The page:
CQC’s New Strategy & Smarter Regulation

Topics covered: adult social care, CQC, CQC inspection, CQC inspection reports

On 27 May 2021, CQC launched what it described as its “ambitious new strategy” for 2021 onwards.

The strategy aims to achieve 12 outcomes across the following four themes:

  1. People and communities;
  2. Smarter regulation;
  3. Safety through learning; and
  4. Accelerating improvement

From a regulatory perspective, the theme of “Smarter Regulation” will be of particular interest to Providers and Managers.

Under this theme CQC promise “Smarter, more dynamic and flexible regulation that provides up-to-date and high-quality information and ratings, easier ways of working with us and a more proportionate response.”

CQC also outlines here its intention to make smarter use of data to target its resources where it can have the greatest impact, focusing on risk and where care is poor, to ensure CQC is an effective, proportionate and efficient regulator.

What does this all mean in practice for Care Home Managers?

Inspection Frequencies

Changes to inspection frequencies is one of the proposed changes Providers can expect. Whilst CQC recognise that on-site inspections are a vital part of performance assessment it wants to move away from relying on a set schedule of inspections to a more flexible, targeted approach where CQC will visit “when there is a clear need to do so”. These circumstances include: responding to risk; where they have limited data or need specific information; where they need to speak to service users face to face or when they need to ensure that their view of quality is reliable.

Ratings Changes without Inspection

More dynamic ratings are also promised which appears to suggest more frequent ratings changes. Very interestingly, the strategy provides for the ability to change ratings without the need for an inspection visit, a model which CQC has been reluctant to adopt in the past. Nevertheless, CQC state that they will update ratings when they have evidence that shows a change in quality and won’t always need an inspection to do this.

Updating ratings more frequently without an inspection might be a good thing for providers which have been rated as ‘Requires Improvement’ or ‘Inadequate’ because they have more opportunity to get re-rated but providers rated as ‘Good’ or ‘Outstanding’, might prefer certainty about how long they can expect that rating to remain in place.

In addition, there are likely to be concerns raised if a service has its rating downgraded without a physical inspection. In those circumstances the CQC may find a challenge to this from a Provider through the factual accuracy process difficult to defend if they have not physically visited the service to verify the assessment that it ought to be downgraded. The Provider will want to be clear exactly what evidence and data the CQC has relied upon to reach that conclusion.


Emphasis on Data

On evidence and data, the strategy commits to better use and interpretation of data. CQC says it will use innovative analysis, artificial intelligence and data science techniques proactively to support robust and proportionate decision making based on the best evidence available.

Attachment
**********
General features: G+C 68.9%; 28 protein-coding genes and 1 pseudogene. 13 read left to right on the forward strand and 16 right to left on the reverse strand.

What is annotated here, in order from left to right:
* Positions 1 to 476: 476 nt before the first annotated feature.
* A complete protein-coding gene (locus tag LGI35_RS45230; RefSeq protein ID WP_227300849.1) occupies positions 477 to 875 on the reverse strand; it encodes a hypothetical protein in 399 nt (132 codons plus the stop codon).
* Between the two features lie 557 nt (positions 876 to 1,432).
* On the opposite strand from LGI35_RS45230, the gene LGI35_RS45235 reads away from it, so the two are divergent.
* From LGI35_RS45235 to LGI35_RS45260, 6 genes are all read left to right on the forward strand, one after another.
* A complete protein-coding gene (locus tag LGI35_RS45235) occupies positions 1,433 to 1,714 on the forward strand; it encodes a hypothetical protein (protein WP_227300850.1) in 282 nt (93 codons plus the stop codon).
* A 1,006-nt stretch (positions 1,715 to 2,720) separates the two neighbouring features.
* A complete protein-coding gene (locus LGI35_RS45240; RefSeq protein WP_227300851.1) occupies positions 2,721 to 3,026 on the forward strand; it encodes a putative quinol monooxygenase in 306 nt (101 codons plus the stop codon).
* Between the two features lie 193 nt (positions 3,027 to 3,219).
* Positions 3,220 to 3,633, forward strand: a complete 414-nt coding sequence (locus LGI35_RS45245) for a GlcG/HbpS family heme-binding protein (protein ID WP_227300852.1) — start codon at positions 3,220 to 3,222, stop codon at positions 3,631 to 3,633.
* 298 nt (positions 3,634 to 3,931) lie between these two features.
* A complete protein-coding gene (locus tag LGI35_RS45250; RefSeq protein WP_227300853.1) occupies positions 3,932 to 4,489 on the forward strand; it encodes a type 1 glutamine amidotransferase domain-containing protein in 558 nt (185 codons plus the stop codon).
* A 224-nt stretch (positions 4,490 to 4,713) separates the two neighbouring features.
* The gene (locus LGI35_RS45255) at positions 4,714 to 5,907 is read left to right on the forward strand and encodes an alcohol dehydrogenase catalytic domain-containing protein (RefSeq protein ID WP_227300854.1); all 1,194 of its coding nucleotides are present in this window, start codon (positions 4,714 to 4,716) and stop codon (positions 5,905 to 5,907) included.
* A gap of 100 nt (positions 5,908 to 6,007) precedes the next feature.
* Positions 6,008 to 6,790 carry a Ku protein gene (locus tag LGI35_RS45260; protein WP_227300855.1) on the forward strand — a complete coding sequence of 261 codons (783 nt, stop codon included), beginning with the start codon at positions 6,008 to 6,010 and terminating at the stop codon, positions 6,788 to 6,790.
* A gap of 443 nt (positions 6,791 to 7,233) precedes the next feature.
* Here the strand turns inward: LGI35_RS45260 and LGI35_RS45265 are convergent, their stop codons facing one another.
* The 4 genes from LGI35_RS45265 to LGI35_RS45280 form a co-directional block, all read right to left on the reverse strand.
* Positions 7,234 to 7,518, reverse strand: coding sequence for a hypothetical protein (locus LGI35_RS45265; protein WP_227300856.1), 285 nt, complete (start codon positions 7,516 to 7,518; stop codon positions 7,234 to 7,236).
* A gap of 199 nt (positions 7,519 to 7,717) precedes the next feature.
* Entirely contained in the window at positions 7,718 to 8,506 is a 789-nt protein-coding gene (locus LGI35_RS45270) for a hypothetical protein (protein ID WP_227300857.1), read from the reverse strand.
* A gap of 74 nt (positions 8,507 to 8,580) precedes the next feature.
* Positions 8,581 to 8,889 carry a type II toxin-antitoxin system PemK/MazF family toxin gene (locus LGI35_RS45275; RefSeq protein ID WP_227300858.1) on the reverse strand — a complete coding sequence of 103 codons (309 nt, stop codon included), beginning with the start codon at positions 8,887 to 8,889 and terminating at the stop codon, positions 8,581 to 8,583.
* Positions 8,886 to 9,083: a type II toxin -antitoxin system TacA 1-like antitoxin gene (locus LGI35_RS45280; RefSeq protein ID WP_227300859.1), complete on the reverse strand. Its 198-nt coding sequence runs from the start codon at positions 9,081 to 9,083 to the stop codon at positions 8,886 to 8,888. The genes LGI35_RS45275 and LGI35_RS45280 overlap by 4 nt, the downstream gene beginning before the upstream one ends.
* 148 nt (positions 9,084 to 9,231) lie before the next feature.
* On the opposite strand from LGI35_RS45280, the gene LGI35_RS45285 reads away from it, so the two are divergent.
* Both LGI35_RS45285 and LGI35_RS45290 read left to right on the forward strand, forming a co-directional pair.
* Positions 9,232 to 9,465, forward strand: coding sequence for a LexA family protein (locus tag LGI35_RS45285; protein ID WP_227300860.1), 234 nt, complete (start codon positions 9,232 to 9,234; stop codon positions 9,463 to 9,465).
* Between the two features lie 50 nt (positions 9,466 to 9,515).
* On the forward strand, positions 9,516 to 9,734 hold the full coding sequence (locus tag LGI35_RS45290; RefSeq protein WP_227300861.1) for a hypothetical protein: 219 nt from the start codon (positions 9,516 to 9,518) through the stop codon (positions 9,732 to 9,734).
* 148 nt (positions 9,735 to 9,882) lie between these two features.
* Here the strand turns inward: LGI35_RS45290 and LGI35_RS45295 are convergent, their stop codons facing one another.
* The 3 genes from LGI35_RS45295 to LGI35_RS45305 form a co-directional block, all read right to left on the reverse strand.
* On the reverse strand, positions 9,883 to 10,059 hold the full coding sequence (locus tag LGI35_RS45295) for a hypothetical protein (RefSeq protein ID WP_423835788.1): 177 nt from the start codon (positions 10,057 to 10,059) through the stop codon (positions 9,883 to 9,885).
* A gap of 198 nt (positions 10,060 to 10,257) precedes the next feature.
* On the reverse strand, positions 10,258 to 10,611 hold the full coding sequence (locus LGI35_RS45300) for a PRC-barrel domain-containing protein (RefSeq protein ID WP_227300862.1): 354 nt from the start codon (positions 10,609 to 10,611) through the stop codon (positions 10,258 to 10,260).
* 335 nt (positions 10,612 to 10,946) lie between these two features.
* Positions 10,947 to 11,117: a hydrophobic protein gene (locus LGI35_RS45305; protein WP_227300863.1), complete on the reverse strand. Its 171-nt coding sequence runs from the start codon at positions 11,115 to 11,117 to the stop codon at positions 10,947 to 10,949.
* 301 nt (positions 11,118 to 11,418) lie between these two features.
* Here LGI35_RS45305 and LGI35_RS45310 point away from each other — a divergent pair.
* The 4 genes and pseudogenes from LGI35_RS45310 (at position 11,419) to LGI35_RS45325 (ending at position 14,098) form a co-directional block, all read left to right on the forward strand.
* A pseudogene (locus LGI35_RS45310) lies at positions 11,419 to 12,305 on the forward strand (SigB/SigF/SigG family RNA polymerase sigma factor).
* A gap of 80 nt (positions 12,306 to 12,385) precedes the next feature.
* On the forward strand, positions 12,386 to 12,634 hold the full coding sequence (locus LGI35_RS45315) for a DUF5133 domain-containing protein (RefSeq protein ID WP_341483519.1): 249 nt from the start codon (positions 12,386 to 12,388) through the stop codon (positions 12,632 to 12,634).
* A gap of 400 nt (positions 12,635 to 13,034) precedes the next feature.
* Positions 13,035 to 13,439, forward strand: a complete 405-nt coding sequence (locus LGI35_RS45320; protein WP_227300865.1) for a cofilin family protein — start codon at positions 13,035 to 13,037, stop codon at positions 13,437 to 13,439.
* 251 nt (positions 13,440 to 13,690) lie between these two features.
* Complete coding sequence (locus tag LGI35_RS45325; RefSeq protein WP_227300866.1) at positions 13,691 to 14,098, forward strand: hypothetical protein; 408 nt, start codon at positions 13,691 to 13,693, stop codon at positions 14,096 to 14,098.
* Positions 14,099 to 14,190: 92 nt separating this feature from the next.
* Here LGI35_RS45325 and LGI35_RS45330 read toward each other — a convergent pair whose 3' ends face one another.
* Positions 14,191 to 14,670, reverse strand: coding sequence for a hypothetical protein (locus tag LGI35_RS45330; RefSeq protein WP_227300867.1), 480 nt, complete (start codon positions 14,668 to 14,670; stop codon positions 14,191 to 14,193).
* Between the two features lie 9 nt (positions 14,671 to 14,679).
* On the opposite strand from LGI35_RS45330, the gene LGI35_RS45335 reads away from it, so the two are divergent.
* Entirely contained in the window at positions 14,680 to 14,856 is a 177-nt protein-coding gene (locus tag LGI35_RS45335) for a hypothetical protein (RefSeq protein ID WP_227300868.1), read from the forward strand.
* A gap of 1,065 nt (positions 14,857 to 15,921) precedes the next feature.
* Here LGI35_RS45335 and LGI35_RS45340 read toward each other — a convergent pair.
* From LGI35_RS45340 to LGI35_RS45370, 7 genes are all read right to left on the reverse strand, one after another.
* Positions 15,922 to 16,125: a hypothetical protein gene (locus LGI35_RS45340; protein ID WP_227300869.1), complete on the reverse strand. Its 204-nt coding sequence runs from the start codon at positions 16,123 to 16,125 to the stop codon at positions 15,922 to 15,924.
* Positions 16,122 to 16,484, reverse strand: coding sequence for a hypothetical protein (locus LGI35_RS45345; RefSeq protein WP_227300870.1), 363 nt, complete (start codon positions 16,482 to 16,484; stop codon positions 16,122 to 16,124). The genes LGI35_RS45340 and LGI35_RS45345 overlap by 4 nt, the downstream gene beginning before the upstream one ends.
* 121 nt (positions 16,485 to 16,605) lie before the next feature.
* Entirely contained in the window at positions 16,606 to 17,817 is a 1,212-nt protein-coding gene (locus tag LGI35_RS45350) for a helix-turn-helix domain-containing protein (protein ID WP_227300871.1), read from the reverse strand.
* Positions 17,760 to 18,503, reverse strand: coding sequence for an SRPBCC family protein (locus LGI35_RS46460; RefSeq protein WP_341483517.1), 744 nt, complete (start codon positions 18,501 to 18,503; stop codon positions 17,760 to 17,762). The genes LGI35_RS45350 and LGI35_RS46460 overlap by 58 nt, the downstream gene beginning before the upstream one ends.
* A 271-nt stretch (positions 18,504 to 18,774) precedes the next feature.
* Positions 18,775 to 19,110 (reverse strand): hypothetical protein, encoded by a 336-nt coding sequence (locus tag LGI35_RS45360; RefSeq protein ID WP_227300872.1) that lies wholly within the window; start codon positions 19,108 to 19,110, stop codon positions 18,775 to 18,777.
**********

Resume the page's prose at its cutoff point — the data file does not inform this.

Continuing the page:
This ought to be met with caution. Data systems can be flawed and open to misinterpretation. It is vital that the data and information gathered by CQC through its IT systems is verified before it is allowed to impact on CQC’s assessment of the rating of a service. This is particularly important where CQC is relying on information provided by third parties and/ or visiting services less frequently to verify the information gathered. If CQC inspectors become more reliant on data gathered through IT systems, it is possible that good care being provided by a service on the ground may be overlooked which could lead to errors in rating judgments. CQC must continue to triangulate its evidence and, if providers are unhappy with the evidence relied upon to reach a rating judgment they should ensure to challenge this through the factual accuracy process.

Shorter inspection reports

The new strategy also states that CQC will “move away from long reports written after inspections, and instead provide information and data to better meet the needs of all audiences”. The risk with shorter inspection reports is that they are likely to contain less detail and may miss important and necessary contextual details or evidence of good practice.

Again it is vital for Providers to challenge misleading or inaccurate CQC draft inspection reports through the factual accuracy comments process. This is the only opportunity to challenge the content of a report and if goes unchallenged and it is subsequently published, there is a presumption that the report is accurate which could be very damaging. In addition with a move away from timetabled inspection frequency the Provider has no way of knowing when they will have the opportunity to be re-rated.



Out of its strategy commitments in the theme of smarter regulation, CQC seek to achieve the following outcomes:

  • To be an effective, proportionate, targeted, and dynamic regulator.
  • To provide an up-to-date and accurate picture of quality.
  • That it is easy for health and care services, the people who use them and stakeholders to exchange relevant information with CQC, and the information CQC provide is accessible, relevant, and useful.

Many of the changes proposed above represent a new way of working for the regulator however, the outcomes sought are broadly similar to those under its previous strategy. Only time will tell whether these outcomes will be achieved this time round.





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